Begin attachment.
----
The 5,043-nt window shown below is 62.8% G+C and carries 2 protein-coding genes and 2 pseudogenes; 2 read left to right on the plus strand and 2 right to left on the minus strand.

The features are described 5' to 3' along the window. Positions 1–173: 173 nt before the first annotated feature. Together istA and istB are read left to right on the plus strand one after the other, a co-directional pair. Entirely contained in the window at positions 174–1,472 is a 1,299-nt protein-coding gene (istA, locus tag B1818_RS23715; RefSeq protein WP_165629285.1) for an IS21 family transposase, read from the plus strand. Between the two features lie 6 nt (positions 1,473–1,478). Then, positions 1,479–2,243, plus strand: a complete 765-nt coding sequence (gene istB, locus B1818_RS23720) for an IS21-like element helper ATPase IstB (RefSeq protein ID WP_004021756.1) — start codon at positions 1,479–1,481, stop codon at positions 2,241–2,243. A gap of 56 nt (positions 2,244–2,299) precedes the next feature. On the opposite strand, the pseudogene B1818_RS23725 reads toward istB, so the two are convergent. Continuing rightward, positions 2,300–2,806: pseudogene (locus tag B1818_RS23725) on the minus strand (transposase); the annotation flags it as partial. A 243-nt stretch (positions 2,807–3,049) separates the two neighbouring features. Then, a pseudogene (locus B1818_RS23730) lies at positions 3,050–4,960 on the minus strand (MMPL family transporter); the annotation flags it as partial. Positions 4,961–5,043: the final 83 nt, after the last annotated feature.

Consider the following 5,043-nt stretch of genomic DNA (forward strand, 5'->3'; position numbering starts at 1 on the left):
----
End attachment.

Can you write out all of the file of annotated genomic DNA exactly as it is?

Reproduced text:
The 5,043-nt window shown below is 62.8% G+C and carries 2 protein-coding genes and 2 pseudogenes; 2 read left to right on the plus strand and 2 right to left on the minus strand.

The features are described 5' to 3' along the window. Positions 1–173: 173 nt before the first annotated feature. Together istA and istB are read left to right on the plus strand one after the other, a co-directional pair. Entirely contained in the window at positions 174–1,472 is a 1,299-nt protein-coding gene (istA, locus tag B1818_RS23715; RefSeq protein WP_165629285.1) for an IS21 family transposase, read from the plus strand. Between the two features lie 6 nt (positions 1,473–1,478). Then, positions 1,479–2,243, plus strand: a complete 765-nt coding sequence (gene istB, locus B1818_RS23720) for an IS21-like element helper ATPase IstB (RefSeq protein ID WP_004021756.1) — start codon at positions 1,479–1,481, stop codon at positions 2,241–2,243. A gap of 56 nt (positions 2,244–2,299) precedes the next feature. On the opposite strand, the pseudogene B1818_RS23725 reads toward istB, so the two are convergent. Continuing rightward, positions 2,300–2,806: pseudogene (locus tag B1818_RS23725) on the minus strand (transposase); the annotation flags it as partial. A 243-nt stretch (positions 2,807–3,049) separates the two neighbouring features. Then, a pseudogene (locus B1818_RS23730) lies at positions 3,050–4,960 on the minus strand (MMPL family transporter); the annotation flags it as partial. Positions 4,961–5,043: the final 83 nt, after the last annotated feature.

Consider the following 5,043-nt stretch of genomic DNA (forward strand, 5'->3'; position numbering starts at 1 on the left):